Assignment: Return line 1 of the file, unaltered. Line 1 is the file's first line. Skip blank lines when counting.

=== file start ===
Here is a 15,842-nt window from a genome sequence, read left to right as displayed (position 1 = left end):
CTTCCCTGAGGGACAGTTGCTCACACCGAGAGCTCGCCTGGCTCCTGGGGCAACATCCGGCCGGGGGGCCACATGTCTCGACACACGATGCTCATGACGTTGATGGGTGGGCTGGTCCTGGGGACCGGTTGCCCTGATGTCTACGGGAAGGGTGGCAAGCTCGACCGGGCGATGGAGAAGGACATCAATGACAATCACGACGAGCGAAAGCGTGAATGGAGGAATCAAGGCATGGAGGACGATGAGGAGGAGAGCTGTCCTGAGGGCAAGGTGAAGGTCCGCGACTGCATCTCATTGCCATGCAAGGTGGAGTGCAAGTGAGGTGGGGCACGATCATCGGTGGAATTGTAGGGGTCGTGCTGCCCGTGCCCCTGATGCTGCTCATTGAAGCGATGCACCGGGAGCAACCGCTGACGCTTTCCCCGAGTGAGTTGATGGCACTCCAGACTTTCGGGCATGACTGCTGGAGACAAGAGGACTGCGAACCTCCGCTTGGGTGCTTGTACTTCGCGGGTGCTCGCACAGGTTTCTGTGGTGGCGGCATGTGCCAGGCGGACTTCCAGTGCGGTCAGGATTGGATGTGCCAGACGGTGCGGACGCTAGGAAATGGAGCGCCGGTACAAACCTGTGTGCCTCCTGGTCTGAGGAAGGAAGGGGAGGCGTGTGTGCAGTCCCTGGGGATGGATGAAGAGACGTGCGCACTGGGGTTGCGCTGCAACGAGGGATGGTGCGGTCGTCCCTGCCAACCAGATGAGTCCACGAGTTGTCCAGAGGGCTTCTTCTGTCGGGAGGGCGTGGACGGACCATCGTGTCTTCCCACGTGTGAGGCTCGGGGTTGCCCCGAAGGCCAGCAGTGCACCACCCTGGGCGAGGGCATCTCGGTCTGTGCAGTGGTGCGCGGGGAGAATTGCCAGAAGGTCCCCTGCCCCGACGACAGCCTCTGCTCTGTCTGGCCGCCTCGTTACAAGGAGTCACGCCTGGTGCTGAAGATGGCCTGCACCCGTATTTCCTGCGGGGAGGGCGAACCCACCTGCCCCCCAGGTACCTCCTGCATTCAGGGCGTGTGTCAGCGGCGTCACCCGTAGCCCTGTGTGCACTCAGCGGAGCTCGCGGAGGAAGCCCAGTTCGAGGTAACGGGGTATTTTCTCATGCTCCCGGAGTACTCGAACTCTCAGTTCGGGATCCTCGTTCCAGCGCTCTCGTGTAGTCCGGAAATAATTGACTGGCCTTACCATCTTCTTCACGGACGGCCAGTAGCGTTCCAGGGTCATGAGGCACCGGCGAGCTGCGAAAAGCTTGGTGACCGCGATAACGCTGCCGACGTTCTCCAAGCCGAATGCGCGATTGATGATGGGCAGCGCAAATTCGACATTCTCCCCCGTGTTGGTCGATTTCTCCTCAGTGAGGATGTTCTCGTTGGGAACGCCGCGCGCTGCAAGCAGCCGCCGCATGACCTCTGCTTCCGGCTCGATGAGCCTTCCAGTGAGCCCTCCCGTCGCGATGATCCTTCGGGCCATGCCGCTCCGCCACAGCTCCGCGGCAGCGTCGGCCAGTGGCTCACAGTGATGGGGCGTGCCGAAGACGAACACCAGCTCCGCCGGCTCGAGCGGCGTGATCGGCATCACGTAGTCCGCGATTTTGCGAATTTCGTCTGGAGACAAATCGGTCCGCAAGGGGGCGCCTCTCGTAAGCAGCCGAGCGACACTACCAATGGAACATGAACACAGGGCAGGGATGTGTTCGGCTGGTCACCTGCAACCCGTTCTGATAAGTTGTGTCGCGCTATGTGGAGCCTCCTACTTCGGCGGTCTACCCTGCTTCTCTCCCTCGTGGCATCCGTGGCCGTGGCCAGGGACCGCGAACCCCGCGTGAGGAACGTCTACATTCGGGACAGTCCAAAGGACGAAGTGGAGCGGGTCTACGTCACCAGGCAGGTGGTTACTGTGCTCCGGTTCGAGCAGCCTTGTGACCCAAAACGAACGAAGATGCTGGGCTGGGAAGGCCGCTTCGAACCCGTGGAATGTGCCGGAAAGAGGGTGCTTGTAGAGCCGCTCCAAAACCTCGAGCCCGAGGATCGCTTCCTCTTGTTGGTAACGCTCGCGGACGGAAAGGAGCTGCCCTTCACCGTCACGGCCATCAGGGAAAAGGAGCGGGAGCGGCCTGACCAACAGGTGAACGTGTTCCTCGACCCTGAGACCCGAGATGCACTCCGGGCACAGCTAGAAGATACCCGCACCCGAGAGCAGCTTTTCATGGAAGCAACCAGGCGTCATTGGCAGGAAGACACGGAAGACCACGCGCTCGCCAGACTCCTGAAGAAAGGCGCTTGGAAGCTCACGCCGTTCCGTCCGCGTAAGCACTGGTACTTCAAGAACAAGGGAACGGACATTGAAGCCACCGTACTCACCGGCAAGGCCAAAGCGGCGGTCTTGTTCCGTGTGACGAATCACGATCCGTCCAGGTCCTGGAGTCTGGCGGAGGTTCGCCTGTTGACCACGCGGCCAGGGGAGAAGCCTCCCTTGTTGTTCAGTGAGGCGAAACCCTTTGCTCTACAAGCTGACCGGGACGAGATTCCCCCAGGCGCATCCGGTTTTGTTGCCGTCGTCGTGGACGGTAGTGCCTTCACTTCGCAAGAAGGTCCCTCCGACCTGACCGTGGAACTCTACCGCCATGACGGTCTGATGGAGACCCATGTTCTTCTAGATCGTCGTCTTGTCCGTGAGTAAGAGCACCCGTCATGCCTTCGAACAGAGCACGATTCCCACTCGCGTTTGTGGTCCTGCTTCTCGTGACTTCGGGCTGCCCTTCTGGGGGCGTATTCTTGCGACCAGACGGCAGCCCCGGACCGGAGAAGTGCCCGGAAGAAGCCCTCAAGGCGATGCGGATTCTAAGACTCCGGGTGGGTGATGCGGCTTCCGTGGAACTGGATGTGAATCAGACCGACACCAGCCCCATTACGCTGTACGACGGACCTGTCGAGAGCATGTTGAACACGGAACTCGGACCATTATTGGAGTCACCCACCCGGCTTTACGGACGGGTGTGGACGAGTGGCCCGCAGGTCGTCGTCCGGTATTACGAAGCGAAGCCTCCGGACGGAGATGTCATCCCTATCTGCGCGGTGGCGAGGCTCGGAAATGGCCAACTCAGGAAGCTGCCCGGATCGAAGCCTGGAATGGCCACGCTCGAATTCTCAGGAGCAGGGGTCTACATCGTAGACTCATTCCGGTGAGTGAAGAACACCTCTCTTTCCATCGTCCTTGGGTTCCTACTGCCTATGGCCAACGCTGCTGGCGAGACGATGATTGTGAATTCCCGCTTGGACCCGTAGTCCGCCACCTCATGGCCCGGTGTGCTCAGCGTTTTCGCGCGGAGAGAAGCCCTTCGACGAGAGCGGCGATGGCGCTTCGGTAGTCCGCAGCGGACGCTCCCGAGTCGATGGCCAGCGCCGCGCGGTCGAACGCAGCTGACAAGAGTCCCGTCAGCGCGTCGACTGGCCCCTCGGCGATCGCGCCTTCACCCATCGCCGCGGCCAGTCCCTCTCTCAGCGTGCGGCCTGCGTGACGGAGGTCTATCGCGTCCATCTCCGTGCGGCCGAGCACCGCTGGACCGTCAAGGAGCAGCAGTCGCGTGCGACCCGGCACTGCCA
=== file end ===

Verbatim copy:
Here is a 15,842-nt window from a genome sequence, read left to right as displayed (position 1 = left end):